So when Captain Tate approached as I was on the deck splicing an eye into a line and asked whether, or not, I knew how to tie the “Fool’s Knot – any fool can tie it,” I was both surprised and curious to learn what he had on his mind.

I figured there was more to what he wanted to show me than just some silly rope trick; so I replied that tying the “Fool’s Knot – any fool can tie it,” was a river skill I had yet to learn. Reaching down to pick up a bight, or loop, of line with both hands, Tate quickly put his hands together, palms touching, and as he pulled them apart, two loops had formed with a perfect square knot in-between.

Cap’n Tate showed me only twice, and then dropped the rope and went on his way leaving me there to wonder what was the purpose of learning a seemingly worthless sleight of hand with a piece of line with no practical use as far as I could determine.

5. Tate quickly put his hands together, palms touching, and as he pulled them apart, two loops had formed with a perfect square knot in-between.

Something naggingly told me, however, that there was undoubtedly a sane method to Captain Tate’s madness, and I was determined to tie the “Fool’s Knot – any fool can tie it,” as quickly as the old boatman had shown me. Several days later, Captain Tate again found me on deck and inquired:

“Say, boy, did you ever learn how to tie that ‘Fool’s Knot – any fool can tie it’?”

Without hesitating, I snatched a ¾-inch piece of stuff and replied, “Do you mean like this?” as my hands quickly replicated a perfect imitation of Cap’n Tate’s odd knot.

Delighted that I took the time and effort to learn how to tie the “Fool’s Knot – any fool can tie it,” he continued:

“Now, let me show you how to Long Spice.”

All the crafty riverman wanted to know when he showed me the “Fool’s Knot – any fool can tie it,” was whether, or not, I was genuinely interested in what he had to teach. When I made an effort to learn, Tate saw in me someone genuinely ready, willing, and determined to benefit from his experience. Captain Tate’s “Fool’s Knot – any fool can tie it,” may be the most crucial contrivance we ever shared.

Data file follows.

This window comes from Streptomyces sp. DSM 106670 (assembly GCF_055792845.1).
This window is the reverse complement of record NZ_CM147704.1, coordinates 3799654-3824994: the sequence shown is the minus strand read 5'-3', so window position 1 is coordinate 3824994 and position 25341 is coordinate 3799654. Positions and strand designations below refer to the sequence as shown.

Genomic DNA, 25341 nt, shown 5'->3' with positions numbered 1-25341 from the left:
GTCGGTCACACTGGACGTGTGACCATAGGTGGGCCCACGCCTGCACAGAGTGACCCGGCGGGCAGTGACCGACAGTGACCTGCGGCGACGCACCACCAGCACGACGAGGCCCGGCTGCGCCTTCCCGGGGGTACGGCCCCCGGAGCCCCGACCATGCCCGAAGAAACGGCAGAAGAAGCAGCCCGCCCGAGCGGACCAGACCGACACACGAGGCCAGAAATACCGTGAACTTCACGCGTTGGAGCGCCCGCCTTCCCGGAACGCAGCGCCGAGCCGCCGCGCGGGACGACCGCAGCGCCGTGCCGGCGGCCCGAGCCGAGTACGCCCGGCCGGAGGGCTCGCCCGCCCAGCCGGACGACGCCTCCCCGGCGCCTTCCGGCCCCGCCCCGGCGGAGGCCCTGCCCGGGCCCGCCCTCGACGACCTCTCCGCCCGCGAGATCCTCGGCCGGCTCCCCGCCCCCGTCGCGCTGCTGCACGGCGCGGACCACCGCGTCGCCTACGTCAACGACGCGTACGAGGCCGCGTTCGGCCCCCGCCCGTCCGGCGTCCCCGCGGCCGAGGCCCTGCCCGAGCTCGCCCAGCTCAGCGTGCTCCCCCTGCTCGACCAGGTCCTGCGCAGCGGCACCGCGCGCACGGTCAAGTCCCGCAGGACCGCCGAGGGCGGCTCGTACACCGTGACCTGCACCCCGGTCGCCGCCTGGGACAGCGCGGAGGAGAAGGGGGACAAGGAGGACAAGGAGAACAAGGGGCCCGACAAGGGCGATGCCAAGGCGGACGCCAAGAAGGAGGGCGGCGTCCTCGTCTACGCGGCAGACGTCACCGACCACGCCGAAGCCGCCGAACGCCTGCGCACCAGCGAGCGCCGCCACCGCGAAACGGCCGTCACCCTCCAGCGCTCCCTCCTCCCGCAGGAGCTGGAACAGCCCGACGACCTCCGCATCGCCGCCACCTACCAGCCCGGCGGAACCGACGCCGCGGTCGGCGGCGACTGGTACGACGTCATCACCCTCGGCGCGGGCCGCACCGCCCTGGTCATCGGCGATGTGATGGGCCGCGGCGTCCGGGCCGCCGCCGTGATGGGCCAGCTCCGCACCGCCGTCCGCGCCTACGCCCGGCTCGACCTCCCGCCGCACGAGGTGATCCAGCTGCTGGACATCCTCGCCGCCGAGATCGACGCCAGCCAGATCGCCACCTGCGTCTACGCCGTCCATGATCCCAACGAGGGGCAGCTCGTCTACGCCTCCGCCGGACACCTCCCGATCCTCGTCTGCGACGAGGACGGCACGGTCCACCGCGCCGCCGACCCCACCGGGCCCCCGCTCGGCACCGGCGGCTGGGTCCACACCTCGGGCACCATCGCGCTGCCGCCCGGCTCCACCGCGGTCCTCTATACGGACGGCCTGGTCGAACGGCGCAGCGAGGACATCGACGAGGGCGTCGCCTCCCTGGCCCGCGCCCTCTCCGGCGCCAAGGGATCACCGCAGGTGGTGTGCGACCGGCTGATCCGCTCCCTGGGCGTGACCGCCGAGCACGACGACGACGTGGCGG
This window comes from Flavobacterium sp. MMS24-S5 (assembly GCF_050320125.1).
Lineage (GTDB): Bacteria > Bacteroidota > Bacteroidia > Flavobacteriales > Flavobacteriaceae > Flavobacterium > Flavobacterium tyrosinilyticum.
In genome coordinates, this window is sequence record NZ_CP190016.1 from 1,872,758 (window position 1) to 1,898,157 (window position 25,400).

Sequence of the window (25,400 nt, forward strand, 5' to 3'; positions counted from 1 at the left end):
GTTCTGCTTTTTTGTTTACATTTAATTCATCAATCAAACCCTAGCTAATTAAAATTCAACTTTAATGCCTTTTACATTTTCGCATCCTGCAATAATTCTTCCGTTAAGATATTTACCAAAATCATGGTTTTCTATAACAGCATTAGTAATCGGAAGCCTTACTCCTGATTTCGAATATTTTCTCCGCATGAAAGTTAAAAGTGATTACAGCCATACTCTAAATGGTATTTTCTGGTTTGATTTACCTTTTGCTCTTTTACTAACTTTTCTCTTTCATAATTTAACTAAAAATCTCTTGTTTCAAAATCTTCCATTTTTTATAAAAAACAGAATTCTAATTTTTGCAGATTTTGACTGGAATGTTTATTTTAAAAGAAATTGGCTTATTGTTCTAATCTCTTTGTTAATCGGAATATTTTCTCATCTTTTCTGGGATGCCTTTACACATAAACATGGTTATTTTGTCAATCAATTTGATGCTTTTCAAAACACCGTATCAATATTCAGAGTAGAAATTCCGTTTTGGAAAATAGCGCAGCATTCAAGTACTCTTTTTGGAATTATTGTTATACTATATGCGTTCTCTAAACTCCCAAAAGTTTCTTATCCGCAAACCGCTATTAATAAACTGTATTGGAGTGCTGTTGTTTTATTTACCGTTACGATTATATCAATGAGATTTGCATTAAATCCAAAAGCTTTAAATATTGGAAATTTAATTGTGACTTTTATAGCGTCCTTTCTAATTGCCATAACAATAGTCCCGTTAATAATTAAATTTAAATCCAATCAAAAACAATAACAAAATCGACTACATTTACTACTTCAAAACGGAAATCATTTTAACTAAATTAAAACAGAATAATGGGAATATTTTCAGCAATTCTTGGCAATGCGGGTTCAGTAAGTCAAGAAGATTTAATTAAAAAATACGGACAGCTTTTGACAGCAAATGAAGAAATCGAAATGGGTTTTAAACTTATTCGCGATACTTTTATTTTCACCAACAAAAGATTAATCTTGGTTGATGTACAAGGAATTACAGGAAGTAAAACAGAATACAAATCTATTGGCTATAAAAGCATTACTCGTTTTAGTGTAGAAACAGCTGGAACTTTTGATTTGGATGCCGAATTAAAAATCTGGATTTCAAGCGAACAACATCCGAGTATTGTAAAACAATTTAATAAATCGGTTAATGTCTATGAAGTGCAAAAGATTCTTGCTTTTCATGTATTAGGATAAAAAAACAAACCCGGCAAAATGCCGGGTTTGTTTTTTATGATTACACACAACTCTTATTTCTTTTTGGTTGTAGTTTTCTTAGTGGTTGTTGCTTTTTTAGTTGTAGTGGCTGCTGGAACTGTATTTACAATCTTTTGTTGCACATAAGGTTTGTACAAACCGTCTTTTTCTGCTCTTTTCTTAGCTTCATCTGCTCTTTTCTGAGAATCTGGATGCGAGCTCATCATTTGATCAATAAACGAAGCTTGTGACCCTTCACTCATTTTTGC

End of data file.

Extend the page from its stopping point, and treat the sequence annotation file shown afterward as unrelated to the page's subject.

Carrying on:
Cap’n Tate showed me only twice, and then dropped the rope and went on his way leaving me there to wonder what was the purpose of learning a seemingly worthless sleight of hand with a piece of line with no practical use as far as I could determine.

Over the years, I have used the outwardly appearing useless knot to help determine who was worth fooling with, and who was not worth my time and effort.

A perfect example was aboard the late Vaughn Wendling’s ADVENTURE GALLEY II, a replica of a 1792 flatboat that brought the first European Americans to what became the city of Gallipolis, Ohio. The reproduction boat, built in 1984 by Captain Jim Coomer’s students at the Cincinnati Maritime High School, was staffed by two graduates who harbored passionate dreams of careers on the river. After I came aboard closeby a cotton field near Helena, Arkansas for the downbound trip to the New Orleans’ “Louisiana World Exposition,” or “World’s Fair, “ I soon showed the fellows how to tie Cap’n Tate’s specialty knot, sometimes referred to as the “Riverman’s Recognition Knot.”

After an often troublesome adventure, the grass-roofed flatboat reached the fairgrounds alongside the river. Before I departed for home, I asked the two young men if they learned how to tie the “Fool’s Knot – any fool can tie it.” They sourly wrinkled their brows, and one spoke for them both when he snarled:

“We ain’t got time for that bull crap. I’m going to be a pilot, and he’s going to be an engineer!”

Though not surprised at the curt remark, I blurted back:

“You’re not going to make it! Neither of you has either the perseverance or fortitude to become a professional riverman!”

The last I heard, once the ADVENTURE GALLEY II returned to Cincinnati aboard a flatbed trailer, the “pilot” was working at a gas station, and the “engineer” was delivering pizzas.

Captain Don Sanders is a river man. He has been a riverboat captain with the Delta Queen Steamboat Company and with Rising Star Casino. He learned to fly an airplane before he learned to drive a “machine” and became a captain in the USAF. He is an adventurer, a historian, and a storyteller. Now, he is a columnist for the NKyTribune and will share his stories of growing up in Covington and his stories of the river. Hang on for the ride — the river never looked so good.

Click here to read all of Capt. Don Sanders’ stories of The River.

The late Vaughn Wendling and Cap’n Don Sanders aboard the ADVENTURE GALLEY II, a replica of a 1792 flatboat that brought the first European Americans to the city of Gallipolis, Ohio. The reproduction boat, built in 1984 by Captain Jim Coomer’s students at the Cincinnati Maritime High School, was staffed by two graduates who harbored passionate dreams of careers on the river.


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One Comment

  1. Elaine Santangelo says:

    As usual, another great story. I remember teaching knot tying using licorice strings.